Three meticulous observers explore who decides what history gets taught to high-school students, with close attention to the current controversy over multiculturalism. When Lynne Cheney was head of the National Endowment for the Humanities, her organization funded a large and ambitious project to develop national standards for the study of history in high schools. Nash (History/UCLA), Crabtree (Education/UCLA), and Dunn (History/San Diego State Univ.) were all closely associated with the attempt to formulate a coherent, representative model of what ``American high school students should understand about American and world history.'' But when the study appeared in 1994, Cheney was the first to vilify it publicly as an exercise in political correctness. Crabtree, Nash, and Dunn delve deeply and lucidly into the background of this highly contentious, highly politicized affair (high-school history as a patriotic indoctrination into an unchanging national essence vs. high-school history as a way of learning to make critical differentiations about thorny, mutable issues). In addition, they show that the debate about what kind of history should be learned in school has always been contentious and acrimonious.The authors--who staunchly defend the national standards they helped to establish, as well as the concept of history as a distinct discipline--also clarify the often aloof relationship between practicing historians in universities and the teachers of history in high schools. Finally, the authors deliver sensible, judicious, nuanced discussions of buzzwords (multiculturalism, Afrocentrism, identity politics) that have become confusing, and discuss the now loaded idea of Western civilization. A provocative, detailed, and illuminating explanation of how we got into the so-called ``culture wars'' and what is at stake in them. Essential reading for anyone interested in understanding the relationship between history as an intellectual discipline and as a subject in school. (8 illustrations, not seen) -- Copyright ©1997, Kirkus Associates, LP. All rights reserved. --This text refers to an out of print or unavailable edition of this title.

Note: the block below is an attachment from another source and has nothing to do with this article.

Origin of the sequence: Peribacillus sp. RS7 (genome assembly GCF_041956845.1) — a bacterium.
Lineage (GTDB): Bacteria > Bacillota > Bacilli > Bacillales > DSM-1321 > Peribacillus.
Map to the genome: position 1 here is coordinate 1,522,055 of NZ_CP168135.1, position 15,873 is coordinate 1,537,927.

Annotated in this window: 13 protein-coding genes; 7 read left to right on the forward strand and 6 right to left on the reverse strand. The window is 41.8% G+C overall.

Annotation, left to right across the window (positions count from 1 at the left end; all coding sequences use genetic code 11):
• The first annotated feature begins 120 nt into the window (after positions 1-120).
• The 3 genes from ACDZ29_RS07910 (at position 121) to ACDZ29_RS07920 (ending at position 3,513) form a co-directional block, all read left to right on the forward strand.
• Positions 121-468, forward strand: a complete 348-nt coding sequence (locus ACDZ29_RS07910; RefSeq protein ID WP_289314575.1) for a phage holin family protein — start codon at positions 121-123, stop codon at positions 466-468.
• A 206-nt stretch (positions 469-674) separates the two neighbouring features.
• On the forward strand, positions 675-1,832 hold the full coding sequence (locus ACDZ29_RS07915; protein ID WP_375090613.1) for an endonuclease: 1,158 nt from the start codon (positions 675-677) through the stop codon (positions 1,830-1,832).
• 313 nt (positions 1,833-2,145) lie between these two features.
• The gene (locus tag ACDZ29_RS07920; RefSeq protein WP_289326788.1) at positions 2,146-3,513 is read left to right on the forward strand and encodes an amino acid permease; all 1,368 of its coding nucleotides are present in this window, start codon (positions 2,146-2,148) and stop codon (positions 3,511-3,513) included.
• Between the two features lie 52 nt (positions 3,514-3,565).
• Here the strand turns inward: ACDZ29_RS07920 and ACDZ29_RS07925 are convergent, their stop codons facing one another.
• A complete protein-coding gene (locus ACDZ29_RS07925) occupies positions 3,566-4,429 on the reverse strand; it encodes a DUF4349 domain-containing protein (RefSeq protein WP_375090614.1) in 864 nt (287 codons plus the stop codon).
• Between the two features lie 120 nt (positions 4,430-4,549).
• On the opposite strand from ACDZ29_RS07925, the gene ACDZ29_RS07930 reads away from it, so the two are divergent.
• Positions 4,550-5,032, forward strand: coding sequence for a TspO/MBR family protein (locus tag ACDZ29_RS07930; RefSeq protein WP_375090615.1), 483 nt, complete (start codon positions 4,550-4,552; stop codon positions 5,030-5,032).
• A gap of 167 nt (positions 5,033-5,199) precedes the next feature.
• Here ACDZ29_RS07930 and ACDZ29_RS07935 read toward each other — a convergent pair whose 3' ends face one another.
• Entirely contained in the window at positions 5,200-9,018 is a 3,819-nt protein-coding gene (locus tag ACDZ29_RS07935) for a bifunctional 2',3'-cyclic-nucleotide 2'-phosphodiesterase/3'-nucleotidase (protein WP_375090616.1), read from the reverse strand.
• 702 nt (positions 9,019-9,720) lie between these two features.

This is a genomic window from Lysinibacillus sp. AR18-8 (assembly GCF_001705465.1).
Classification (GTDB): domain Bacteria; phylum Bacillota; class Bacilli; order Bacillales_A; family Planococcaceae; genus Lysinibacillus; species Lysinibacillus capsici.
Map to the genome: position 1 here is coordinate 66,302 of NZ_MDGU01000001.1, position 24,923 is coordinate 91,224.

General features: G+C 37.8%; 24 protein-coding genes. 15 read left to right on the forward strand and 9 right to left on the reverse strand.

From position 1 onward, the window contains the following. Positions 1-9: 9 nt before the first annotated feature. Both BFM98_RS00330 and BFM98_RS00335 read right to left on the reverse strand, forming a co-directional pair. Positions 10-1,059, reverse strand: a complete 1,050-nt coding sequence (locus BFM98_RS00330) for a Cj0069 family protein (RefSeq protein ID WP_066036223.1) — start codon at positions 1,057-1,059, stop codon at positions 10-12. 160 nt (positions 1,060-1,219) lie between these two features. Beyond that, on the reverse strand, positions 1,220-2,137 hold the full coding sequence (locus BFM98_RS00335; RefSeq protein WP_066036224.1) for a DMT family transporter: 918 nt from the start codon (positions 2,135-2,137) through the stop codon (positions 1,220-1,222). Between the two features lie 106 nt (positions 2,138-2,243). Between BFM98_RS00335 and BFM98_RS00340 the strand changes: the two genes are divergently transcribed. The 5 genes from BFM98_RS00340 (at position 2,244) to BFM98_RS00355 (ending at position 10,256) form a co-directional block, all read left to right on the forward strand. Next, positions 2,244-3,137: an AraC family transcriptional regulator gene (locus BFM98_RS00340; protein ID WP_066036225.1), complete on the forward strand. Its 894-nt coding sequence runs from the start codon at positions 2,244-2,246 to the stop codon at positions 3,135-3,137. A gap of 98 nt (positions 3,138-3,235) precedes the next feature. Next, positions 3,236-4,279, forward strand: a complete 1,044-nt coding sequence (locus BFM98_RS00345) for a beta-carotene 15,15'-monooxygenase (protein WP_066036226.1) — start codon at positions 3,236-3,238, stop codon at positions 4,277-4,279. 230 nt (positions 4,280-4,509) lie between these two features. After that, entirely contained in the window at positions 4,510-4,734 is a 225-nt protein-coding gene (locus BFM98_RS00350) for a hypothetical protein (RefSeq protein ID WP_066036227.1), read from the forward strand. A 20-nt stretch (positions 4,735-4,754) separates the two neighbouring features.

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Product Details